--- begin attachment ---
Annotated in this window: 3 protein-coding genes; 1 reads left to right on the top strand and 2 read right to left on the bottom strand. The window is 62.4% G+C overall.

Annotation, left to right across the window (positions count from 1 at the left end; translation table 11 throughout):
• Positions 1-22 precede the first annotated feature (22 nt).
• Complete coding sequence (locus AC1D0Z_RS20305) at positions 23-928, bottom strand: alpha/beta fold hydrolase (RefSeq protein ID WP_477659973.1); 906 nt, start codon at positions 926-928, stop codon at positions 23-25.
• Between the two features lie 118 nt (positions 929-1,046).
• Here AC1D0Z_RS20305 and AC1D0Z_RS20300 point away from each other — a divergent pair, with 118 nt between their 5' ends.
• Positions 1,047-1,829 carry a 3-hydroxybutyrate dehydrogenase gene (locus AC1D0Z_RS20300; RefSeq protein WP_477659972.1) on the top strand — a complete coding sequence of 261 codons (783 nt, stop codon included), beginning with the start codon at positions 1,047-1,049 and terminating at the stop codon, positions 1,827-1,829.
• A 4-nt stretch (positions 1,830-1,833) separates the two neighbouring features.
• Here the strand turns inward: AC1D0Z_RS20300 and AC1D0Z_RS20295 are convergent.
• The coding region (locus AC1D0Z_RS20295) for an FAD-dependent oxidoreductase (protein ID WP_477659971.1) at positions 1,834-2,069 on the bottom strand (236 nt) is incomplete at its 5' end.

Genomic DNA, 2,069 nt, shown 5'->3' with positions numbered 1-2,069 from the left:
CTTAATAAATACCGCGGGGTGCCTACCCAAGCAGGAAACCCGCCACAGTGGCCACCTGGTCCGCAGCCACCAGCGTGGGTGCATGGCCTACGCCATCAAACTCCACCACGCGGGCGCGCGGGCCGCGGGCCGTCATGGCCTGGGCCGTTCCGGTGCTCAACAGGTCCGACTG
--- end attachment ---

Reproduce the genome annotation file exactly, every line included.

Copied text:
Annotated in this window: 3 protein-coding genes; 1 reads left to right on the top strand and 2 read right to left on the bottom strand. The window is 62.4% G+C overall.

Annotation, left to right across the window (positions count from 1 at the left end; translation table 11 throughout):
• Positions 1-22 precede the first annotated feature (22 nt).
• Complete coding sequence (locus AC1D0Z_RS20305) at positions 23-928, bottom strand: alpha/beta fold hydrolase (RefSeq protein ID WP_477659973.1); 906 nt, start codon at positions 926-928, stop codon at positions 23-25.
• Between the two features lie 118 nt (positions 929-1,046).
• Here AC1D0Z_RS20305 and AC1D0Z_RS20300 point away from each other — a divergent pair, with 118 nt between their 5' ends.
• Positions 1,047-1,829 carry a 3-hydroxybutyrate dehydrogenase gene (locus AC1D0Z_RS20300; RefSeq protein WP_477659972.1) on the top strand — a complete coding sequence of 261 codons (783 nt, stop codon included), beginning with the start codon at positions 1,047-1,049 and terminating at the stop codon, positions 1,827-1,829.
• A 4-nt stretch (positions 1,830-1,833) separates the two neighbouring features.
• Here the strand turns inward: AC1D0Z_RS20300 and AC1D0Z_RS20295 are convergent.
• The coding region (locus AC1D0Z_RS20295) for an FAD-dependent oxidoreductase (protein ID WP_477659971.1) at positions 1,834-2,069 on the bottom strand (236 nt) is incomplete at its 5' end.

Genomic DNA, 2,069 nt, shown 5'->3' with positions numbered 1-2,069 from the left:
CTTAATAAATACCGCGGGGTGCCTACCCAAGCAGGAAACCCGCCACAGTGGCCACCTGGTCCGCAGCCACCAGCGTGGGTGCATGGCCTACGCCATCAAACTCCACCACGCGGGCGCGCGGGCCGCGGGCCGTCATGGCCTGGGCCGTTCCGGTGCTCAACAGGTCCGACTG